Okay, I confess.
Humour has gotten the better of me on this one.
I quote: –
“Thousands of monkeys roam the capital, mostly around government offices, and are considered a public nuisance.“
We’ve got similar problems at the British House of Commons – especially around lunch time 😉
Rest of the article is here.
This – at first – strikes one as a relatively well balanced article.
Unless you know anything about medicine.
Most of those quoted in this article are psychologists – not psychiatrists.
Oh, and to help some of you along, click here for the generalised definition of schizophrenia.
Example – good lord, I’ve lost count – of an unbalanced (biased?..) report.
Nuclear Nightmare comes True
So says TIME magazine.
The BBC however, seem more fascinated about the cartoons ridiculing the Prophet Muhammed and therefore only report on North Koreans test as
North Korea claim Nuclear Test.
I love the slant news gets from around the World.
Even within the Western World the agenda by media headlines is embarrassingly obvious.
Now, this next bit is where my ignorance needs helping out… It’s been believed for yonks that North Korea has had nuclear strength.
Why is this one test causing such an uproar?
Is it simply because it’s proof?
What a fabulous headline!
I have a passing appreciation of Star Trek but am certainly not a huge fan yet this attention grabbing headline certainly pulled me in.
I’ll bet you something however – the reporter who had to write the article is no Star Trek fan 😉
The full article is here.
I bet Christies is relieved the article isn’t entitled,
“Christies underestimate Star Trek” – because they did.
The post title is of my choosing.
If I left it to the BBC or other
attention grabbing news reporting institutions, I could expect to read instead:
The ethics committee of the US House of Representatives has opened an inquiry into a scandal over a former Republican congressman’s explicit e-mails.
(For the whole article, click here.)
Please note, I am not making light of Foleys alleged behaviour but I am hi-lighting how it is further sensationalised.
I’m even amused by the article title.
It’s wonderfully generalised, ensuring that those of us who had absolutely sod all interest in Foley, might read the article nonetheless because huge numbers of us have email : –
US Congress begins e mail probe.
Bugger being paranoid in Tehran – headlines like this are liable to have a few Americans worrying 😉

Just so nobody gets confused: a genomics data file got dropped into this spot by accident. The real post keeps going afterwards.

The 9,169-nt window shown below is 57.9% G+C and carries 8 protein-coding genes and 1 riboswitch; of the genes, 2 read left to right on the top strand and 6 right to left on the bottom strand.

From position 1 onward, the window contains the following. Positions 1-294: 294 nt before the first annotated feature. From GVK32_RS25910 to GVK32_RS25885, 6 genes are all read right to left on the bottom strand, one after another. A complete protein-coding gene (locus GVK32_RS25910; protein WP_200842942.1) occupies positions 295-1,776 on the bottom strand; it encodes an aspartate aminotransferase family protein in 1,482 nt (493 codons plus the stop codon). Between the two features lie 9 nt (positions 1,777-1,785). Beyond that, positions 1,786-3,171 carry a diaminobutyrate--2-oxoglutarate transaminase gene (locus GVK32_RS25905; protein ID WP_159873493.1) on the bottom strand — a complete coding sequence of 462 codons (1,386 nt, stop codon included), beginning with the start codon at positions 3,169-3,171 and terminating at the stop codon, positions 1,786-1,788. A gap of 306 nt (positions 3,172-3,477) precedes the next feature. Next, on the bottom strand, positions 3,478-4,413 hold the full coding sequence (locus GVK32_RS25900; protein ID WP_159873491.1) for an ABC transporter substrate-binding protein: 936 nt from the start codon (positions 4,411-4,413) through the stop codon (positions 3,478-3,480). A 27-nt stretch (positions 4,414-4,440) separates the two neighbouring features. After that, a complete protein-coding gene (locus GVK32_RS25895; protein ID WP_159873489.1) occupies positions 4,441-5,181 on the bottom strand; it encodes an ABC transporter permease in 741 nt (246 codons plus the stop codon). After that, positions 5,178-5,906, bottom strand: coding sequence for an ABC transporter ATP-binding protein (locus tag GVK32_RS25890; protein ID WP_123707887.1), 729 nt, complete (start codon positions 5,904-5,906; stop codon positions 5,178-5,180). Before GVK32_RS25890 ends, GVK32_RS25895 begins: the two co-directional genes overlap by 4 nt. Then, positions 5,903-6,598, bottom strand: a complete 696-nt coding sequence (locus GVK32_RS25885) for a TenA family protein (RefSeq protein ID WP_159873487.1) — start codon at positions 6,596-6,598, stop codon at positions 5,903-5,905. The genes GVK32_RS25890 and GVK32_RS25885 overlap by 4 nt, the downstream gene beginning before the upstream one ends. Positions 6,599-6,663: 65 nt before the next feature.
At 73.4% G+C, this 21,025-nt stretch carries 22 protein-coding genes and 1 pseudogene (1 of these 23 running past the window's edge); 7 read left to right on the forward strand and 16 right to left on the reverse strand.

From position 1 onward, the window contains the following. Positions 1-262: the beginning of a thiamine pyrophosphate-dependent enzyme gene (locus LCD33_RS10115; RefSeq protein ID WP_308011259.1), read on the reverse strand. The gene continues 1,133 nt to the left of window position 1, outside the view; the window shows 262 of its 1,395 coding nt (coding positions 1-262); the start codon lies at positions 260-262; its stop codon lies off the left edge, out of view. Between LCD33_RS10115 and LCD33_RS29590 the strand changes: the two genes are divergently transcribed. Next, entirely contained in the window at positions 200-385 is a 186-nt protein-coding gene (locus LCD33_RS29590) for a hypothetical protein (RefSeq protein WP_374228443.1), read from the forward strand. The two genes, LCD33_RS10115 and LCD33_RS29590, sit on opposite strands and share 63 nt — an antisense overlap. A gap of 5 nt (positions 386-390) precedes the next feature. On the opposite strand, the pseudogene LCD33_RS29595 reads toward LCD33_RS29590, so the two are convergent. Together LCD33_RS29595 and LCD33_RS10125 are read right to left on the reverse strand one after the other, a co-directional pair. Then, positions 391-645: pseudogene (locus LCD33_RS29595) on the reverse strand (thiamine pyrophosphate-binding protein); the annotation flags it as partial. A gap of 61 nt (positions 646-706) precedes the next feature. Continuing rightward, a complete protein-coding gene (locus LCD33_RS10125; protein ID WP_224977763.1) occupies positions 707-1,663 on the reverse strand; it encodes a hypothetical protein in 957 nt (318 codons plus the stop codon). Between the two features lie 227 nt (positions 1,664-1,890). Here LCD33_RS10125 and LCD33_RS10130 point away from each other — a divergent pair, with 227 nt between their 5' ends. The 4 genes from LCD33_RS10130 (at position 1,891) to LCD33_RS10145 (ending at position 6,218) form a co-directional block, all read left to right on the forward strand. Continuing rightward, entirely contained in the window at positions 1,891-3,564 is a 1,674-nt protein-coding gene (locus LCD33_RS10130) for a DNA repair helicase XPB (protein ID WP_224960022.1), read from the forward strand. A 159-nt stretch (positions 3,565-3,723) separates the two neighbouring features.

The following comes from the same article!
Blair promises ‘more for troops ‘
(What is ‘more‘?)
Addressing military personnel on the fifth anniversary of operations in the country, Tony Blair pledged “every support and every protection“.
Thank you, Prime Minister.
Now, please qualify ‘every’.
Those overdue body armour jackets, per chance?
More support from other Nato Nations, maybe?
The commander of British forces in Afghanistan, Brigadier Ed Butler, responded to the prime minister’s offer of more resources by requesting helicopters.
and just a paragraph or two further down….
Kim Howells,Foreign Office Minister responsible for Afganistan: –
.” said that while British commanders felt they had all of the equipment they needed, they would like more support from some other Nato countries which were not “punching their weight”.
Oh. Cancel the helicopters then…
We must have misunderstood.
Politicians are masters of verbal fallacy.
When I start my day, I don’t sit back as many do and just let the news wash over me.
Instead, I listen and within moments I am nigh assured of an opportunity of mirth.
Today, one of the BBC Top 10 World Headlines is an interview of Nigel Farage – newly elected leader of the UKIP (United Kingdom Independence Party)
He is quoted as saying,
Mr Farage told the BBC: “We’ve got three social democratic parties in Britain – Labour, Lib Dem and Conservative are virtually indistinguishable from each other on nearly all the main issues,” he said.
“Frankly, you can’t put a cigarette paper between them and that is why there are nine million people who don’t vote now in general elections that did back in 1992.”
Let’s just look at that for a moment – especially the three pieces I’ve placed in bold.
What on earth does ‘nearly’ mean?
And how can Nigel be assured that it is because of this – alledged – lack of difference between the three main parties that 9 million people chose not to vote?
As to the cigarette paper comment – now there’s a fallacy but an effective one! 🙂
In fact, Nigel is such an empath that he knows this: –
He said that “a lot of people… feel like me that we’re not being given a choice, we’re being given no opportunity, that there is no real voice of opposition in British politics – that is what UKIP is here to provide”.
What is ‘alot’, Nigel?
7 people, maybe?